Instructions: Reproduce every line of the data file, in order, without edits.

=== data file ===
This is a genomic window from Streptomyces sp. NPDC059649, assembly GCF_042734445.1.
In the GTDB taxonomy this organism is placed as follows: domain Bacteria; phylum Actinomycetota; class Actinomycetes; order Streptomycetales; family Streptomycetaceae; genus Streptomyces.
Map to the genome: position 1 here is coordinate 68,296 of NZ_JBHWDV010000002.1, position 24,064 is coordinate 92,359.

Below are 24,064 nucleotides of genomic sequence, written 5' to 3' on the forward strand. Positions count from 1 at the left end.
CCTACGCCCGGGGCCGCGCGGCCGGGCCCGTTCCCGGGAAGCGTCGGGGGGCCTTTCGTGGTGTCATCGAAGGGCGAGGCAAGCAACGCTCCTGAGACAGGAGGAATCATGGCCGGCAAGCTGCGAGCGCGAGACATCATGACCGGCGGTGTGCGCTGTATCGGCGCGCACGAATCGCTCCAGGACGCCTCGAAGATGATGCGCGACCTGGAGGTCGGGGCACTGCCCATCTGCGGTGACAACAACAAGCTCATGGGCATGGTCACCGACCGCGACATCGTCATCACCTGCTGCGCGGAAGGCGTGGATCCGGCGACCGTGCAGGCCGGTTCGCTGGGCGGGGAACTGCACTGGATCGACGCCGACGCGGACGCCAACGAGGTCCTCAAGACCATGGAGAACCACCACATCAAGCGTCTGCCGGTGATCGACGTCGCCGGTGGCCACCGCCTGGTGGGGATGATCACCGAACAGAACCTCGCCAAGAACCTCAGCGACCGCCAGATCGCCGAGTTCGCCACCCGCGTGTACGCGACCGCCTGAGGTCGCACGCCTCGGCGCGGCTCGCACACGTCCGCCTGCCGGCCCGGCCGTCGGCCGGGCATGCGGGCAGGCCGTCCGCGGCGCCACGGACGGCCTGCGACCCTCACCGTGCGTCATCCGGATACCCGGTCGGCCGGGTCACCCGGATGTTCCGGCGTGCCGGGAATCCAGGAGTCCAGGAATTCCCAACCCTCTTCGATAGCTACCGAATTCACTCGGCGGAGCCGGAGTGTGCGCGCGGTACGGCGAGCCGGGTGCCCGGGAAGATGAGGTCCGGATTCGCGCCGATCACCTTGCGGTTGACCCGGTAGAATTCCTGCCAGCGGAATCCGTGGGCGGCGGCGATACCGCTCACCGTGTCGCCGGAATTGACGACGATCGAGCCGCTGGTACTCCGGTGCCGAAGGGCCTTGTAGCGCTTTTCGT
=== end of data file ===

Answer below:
This is a genomic window from Streptomyces sp. NPDC059649, assembly GCF_042734445.1.
In the GTDB taxonomy this organism is placed as follows: domain Bacteria; phylum Actinomycetota; class Actinomycetes; order Streptomycetales; family Streptomycetaceae; genus Streptomyces.
Map to the genome: position 1 here is coordinate 68,296 of NZ_JBHWDV010000002.1, position 24,064 is coordinate 92,359.

Below are 24,064 nucleotides of genomic sequence, written 5' to 3' on the forward strand. Positions count from 1 at the left end.
CCTACGCCCGGGGCCGCGCGGCCGGGCCCGTTCCCGGGAAGCGTCGGGGGGCCTTTCGTGGTGTCATCGAAGGGCGAGGCAAGCAACGCTCCTGAGACAGGAGGAATCATGGCCGGCAAGCTGCGAGCGCGAGACATCATGACCGGCGGTGTGCGCTGTATCGGCGCGCACGAATCGCTCCAGGACGCCTCGAAGATGATGCGCGACCTGGAGGTCGGGGCACTGCCCATCTGCGGTGACAACAACAAGCTCATGGGCATGGTCACCGACCGCGACATCGTCATCACCTGCTGCGCGGAAGGCGTGGATCCGGCGACCGTGCAGGCCGGTTCGCTGGGCGGGGAACTGCACTGGATCGACGCCGACGCGGACGCCAACGAGGTCCTCAAGACCATGGAGAACCACCACATCAAGCGTCTGCCGGTGATCGACGTCGCCGGTGGCCACCGCCTGGTGGGGATGATCACCGAACAGAACCTCGCCAAGAACCTCAGCGACCGCCAGATCGCCGAGTTCGCCACCCGCGTGTACGCGACCGCCTGAGGTCGCACGCCTCGGCGCGGCTCGCACACGTCCGCCTGCCGGCCCGGCCGTCGGCCGGGCATGCGGGCAGGCCGTCCGCGGCGCCACGGACGGCCTGCGACCCTCACCGTGCGTCATCCGGATACCCGGTCGGCCGGGTCACCCGGATGTTCCGGCGTGCCGGGAATCCAGGAGTCCAGGAATTCCCAACCCTCTTCGATAGCTACCGAATTCACTCGGCGGAGCCGGAGTGTGCGCGCGGTACGGCGAGCCGGGTGCCCGGGAAGATGAGGTCCGGATTCGCGCCGATCACCTTGCGGTTGACCCGGTAGAATTCCTGCCAGCGGAATCCGTGGGCGGCGGCGATACCGCTCACCGTGTCGCCGGAATTGACGACGATCGAGCCGCTGGTACTCCGGTGCCGAAGGGCCTTGTAGCGCTTTTCGT